In 1948 Brother Pat Conroy of the CCL, wrote to the United Oil Workers of Canada, Local #3, stating that the Oil Workers International Union from the U.S. should take over the oil unions in Canada. At the time there were about 5 different oil unions in Canada, and it was felt they would be best served under one international union. On July 12, 1948 the membership voted to affiliate with the Oil Workers International Union. On October 26,1948 the Labour Relations Board officially recognized the Oil Workers International Union, Local #594. Following this, the company-union relations deteriorated. The Company cancelled the complete contract and proposed a reduction in take-home pay by freezing the cost-of-living bonus at $25 (a lower amount than was in effect). Negotiations took place for 5 to 6 months. The Company applied for conciliation to the Minister of Labour. The oil workers would only comply if the conciliation decisions were not binding. A strike vote was taken. A day before the expiration of the agreement, an interim agreement was reached. It was evident that the relationship between the company and the union had changed. It was felt that the oil workers were now treated on an industrial basis rather than a company basis as they had previously been treated.
It was noted on December 3, 1948 in a letter to Grant Stephenson, President of Local 594, that Mr. O.B. Males would be stepping down as refinery superintendent and Mr B. W. Pawson would replace him beginning December 1,1948.In 1949. the petroleum marketing division employees applied to re-enter the refinery local. By this time they were known as Retail, Wholesale, and Department Store Union, Local #540. The Labour Relations board ruled that these employees could join the Oil Workers Union and on April 12, 1949 the Company indicated that they had no objection to transfer the Refinery Office employees from RWDSU Local #540, to the Oil Workers Local #594.
The 50’s, 60’s, and 70’s witnessed a wave of expansion for CCRL as sales increased and technology advanced. The members of Local 594 were kept busy with these expansions as well as a changing national union scene. Leading the way on the national front were members from Local 594, Neil Reimer and Ron Duncan. Neil Reimer would go on to lead oil workers into 4 decades. He would become Local 594’s “first citizen”.
By 1951, CCRL had expanded to 6,500 barrels per day and in August 1200 people attended a celebration to mark the event. Premier Tommy Douglas addressed the crowd. In 1954, a fully modern Catylatic Cracking Plant was erected at a cost of $5.5 Million, and this was followed by the addition of the Coker in 1958.
In 1955, Saskatchewan Federated Co-operatives united with the Manitoba Co-operative Wholesale Society to form Federated Co-operatives Limited.
In 1960, CCRL celebrated its 25th anniversary. This was followed by more expansion in the 70’s.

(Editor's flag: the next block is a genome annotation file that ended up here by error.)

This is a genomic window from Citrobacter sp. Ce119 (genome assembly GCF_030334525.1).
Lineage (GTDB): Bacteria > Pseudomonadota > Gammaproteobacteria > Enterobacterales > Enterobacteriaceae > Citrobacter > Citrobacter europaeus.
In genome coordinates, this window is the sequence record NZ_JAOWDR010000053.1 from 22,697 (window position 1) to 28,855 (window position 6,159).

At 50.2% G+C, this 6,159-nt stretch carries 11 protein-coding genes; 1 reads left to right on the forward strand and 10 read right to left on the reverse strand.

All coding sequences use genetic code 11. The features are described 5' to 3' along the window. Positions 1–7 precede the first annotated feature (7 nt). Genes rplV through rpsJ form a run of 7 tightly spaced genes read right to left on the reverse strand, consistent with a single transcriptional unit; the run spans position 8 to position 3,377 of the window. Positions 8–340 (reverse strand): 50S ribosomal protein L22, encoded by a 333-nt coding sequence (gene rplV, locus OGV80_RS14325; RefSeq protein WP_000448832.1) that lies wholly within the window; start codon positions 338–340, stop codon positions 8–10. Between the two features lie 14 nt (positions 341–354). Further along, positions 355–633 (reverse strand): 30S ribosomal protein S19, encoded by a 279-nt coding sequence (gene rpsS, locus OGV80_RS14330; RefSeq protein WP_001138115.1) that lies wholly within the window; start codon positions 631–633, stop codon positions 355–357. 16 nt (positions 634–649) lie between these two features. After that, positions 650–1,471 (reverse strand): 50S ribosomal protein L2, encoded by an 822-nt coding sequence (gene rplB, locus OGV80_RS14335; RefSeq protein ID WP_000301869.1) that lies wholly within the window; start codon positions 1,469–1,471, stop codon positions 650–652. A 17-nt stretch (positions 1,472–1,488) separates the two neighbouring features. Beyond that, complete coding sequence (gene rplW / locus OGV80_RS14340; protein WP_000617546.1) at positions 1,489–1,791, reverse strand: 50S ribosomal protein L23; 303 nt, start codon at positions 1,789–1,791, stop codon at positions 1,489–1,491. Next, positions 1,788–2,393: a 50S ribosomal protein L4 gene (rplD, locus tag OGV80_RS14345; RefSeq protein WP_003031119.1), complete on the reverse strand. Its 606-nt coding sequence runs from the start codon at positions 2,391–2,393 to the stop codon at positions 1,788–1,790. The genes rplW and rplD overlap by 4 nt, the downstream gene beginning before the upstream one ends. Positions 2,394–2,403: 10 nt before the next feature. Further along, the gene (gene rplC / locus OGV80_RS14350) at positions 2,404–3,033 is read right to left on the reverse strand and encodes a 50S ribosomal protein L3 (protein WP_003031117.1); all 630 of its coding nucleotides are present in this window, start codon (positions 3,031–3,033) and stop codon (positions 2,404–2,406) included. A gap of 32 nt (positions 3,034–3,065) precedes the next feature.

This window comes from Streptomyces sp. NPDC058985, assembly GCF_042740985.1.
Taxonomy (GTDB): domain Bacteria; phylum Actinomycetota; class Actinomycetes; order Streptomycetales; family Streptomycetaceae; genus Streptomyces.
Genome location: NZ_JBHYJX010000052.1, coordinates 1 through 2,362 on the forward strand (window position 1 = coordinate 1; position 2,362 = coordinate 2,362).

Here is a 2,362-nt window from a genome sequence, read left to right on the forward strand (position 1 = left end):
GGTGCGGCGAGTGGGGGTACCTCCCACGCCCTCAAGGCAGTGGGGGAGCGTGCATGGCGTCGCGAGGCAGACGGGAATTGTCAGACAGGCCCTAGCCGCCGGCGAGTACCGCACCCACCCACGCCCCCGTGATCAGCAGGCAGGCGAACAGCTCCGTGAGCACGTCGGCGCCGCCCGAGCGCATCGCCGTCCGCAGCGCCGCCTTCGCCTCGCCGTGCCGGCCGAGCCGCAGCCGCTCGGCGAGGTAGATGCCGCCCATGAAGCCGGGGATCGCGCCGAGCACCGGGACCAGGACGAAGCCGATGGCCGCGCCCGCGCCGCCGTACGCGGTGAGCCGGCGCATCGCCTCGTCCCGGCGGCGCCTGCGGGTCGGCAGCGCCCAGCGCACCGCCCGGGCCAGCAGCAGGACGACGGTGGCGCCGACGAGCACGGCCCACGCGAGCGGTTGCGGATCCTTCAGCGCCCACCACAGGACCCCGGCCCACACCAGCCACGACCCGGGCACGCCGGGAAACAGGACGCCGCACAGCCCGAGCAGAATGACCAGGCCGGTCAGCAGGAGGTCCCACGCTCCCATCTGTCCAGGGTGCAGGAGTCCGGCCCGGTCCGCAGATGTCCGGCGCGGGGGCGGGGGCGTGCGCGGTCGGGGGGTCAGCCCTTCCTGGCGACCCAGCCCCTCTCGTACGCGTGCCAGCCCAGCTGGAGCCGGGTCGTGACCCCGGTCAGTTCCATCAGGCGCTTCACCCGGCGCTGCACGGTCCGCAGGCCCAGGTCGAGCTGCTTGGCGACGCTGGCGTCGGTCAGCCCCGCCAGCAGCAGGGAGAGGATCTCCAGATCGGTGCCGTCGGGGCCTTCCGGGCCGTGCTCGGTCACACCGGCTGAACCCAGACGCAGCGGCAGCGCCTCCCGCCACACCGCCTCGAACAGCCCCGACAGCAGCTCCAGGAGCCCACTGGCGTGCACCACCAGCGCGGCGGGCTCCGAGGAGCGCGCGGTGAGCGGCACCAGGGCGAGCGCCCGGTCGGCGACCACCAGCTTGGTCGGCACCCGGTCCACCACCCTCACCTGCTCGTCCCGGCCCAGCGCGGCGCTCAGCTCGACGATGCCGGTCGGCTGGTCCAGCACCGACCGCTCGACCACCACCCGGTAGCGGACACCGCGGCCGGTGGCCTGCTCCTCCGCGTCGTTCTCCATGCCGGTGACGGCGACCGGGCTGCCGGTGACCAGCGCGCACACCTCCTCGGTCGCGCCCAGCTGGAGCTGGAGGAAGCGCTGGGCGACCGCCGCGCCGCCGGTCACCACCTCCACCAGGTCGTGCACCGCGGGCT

In 1974, Bud Dahlstrom replaced Ben Pawson as Refinery Manager. Under Bud Dahlstrom, the refinery expanded by adding a Platforming Unit and a new Crude Unit. Capacity went to 55, 000 barrels per day.
Neil Reimer started to work at CCRL on January 6, 1942 as a treater-operator. This was the lowest position in the Process Department. He became assistant-editor of the newsletter, The Conciliator. By 1950, Neil was the Union President and in 1951 he became a staff representative with the Oil Workers International Union in Edmonton. In 1954, Neil became the head of the Canadian arm of the Oil Workers International Union after he was recommended by Bill Ingram, the Canadian representative on the international union executive. Bill was another member of Local 594. In 1955, Neil played a pivotal role in the amalgamation of the Oil Workers International Union and the United Gas, Coke and Chemical Workers Union. The new union was named the Oil, Chemical and Atomic Workers International Union. Neil Reimer was the Canadian Director and remained so until 1963.
In 1961, the OCAW Convention reduced the number of districts from 16 to 9. Local 16- 594 became Local 9-594.
In 1963, Neil resigned as the Canadian Director of OCAW and was replaced on an interim basis by Ron Duncan. Ron worked at CCRL in the late 40’s and early 50’s in the Steam Plant. Ron became the Canadian Director, until 1967, when Neil Reimer replaced him. Neil remained as Canadian Director of OCAW until 1980.
Since 1980 we have been busy both on the union front and at CCRL. There were more changes on the National Union front. In 1979, the OCAW Convention passed an amendment to their constitution that would allow the Canadian OCAW locals to move away and set up their own Canadian energy union. Neil Reimer played a huge part in this process as Canadian Director. Neil became the first National Director of the Energy and Chemical Workers Union in 1980. Local #594 added another charter to the office wall.
In 1984, CCRL Celebrated it’s 50th anniversary. The event included tours and official celebrations.
On October 19, 1985 sod was turned for a mega project, the Co-op Upgrader.This project was significant in that it secured a source of crude oil supply for CCRL and ensured the continuity of the plant. The plant has grown and is a part of Regina’s skyline.
In 1992 a merger of three large unions took place to form the Communications, Energy and Paperworkers Union of Canada. This also marked the 50th Anniversary of Local #594 and we did not really celebrate the anniversary as we should have done. This was for several reasons. The merger with the Communication workers and Paperworkers unions was ongoing. The start-up of the Upgrader was plagued with operational problems. The relationship between the partners involved with the ownership of the Upgrader was souring. We were preparing for negotiations with the Company. These were difficult times that really tested the mettle of our union members.
On August 31, 2013, the Communications, Energy and Paperworkers Union of Canada (CEP), together with the Canadian Auto Workers union (CAW), formed a new union, Unifor. Unifor is Canada’s largest private sector union with more than 300,000 members in every major sector of the economy.